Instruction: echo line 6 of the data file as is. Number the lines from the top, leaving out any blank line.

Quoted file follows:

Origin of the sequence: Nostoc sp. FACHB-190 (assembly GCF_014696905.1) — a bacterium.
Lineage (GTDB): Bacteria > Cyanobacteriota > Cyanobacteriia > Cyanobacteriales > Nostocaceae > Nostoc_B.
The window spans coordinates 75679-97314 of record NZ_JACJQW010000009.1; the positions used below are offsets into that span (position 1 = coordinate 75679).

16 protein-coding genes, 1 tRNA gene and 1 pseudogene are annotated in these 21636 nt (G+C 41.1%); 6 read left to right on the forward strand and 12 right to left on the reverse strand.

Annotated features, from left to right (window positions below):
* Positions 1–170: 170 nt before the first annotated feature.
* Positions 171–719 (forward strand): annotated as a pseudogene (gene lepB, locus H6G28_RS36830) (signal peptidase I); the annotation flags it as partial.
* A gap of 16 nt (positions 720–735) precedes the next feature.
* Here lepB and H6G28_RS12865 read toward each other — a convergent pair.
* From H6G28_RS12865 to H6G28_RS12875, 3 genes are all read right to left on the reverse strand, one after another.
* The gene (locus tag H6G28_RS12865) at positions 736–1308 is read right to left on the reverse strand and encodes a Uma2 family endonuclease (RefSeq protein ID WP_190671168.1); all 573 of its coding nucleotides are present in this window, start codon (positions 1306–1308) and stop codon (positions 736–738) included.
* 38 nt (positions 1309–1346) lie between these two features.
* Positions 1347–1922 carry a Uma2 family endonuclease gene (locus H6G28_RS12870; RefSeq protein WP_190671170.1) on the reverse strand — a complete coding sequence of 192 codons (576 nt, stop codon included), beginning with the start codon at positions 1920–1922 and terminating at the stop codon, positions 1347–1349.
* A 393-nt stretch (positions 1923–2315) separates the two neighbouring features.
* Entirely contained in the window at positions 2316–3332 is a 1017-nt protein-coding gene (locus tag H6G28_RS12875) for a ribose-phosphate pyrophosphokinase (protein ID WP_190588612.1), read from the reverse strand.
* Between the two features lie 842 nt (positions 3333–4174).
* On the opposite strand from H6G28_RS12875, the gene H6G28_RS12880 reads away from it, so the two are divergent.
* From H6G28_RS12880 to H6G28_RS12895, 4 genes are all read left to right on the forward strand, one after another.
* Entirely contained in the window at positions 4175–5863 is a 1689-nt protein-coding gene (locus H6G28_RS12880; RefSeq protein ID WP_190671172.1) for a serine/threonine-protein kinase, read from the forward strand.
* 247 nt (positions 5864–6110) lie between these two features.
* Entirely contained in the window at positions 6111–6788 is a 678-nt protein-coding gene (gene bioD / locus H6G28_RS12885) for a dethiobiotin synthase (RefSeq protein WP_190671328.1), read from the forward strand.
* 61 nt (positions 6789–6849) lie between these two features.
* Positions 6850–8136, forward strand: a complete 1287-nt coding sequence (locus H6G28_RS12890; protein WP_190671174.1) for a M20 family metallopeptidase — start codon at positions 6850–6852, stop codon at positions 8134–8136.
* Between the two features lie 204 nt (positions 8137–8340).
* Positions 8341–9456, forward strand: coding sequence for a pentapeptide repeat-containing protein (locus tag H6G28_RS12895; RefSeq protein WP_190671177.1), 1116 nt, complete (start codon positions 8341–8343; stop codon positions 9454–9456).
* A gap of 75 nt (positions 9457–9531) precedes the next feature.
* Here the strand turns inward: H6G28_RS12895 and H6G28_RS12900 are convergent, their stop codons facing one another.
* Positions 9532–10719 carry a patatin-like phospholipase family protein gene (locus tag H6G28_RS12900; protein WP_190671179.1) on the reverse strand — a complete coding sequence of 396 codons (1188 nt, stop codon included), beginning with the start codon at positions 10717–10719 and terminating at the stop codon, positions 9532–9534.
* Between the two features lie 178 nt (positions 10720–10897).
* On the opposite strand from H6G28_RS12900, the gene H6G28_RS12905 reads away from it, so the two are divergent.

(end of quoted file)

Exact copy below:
* Positions 1–170: 170 nt before the first annotated feature.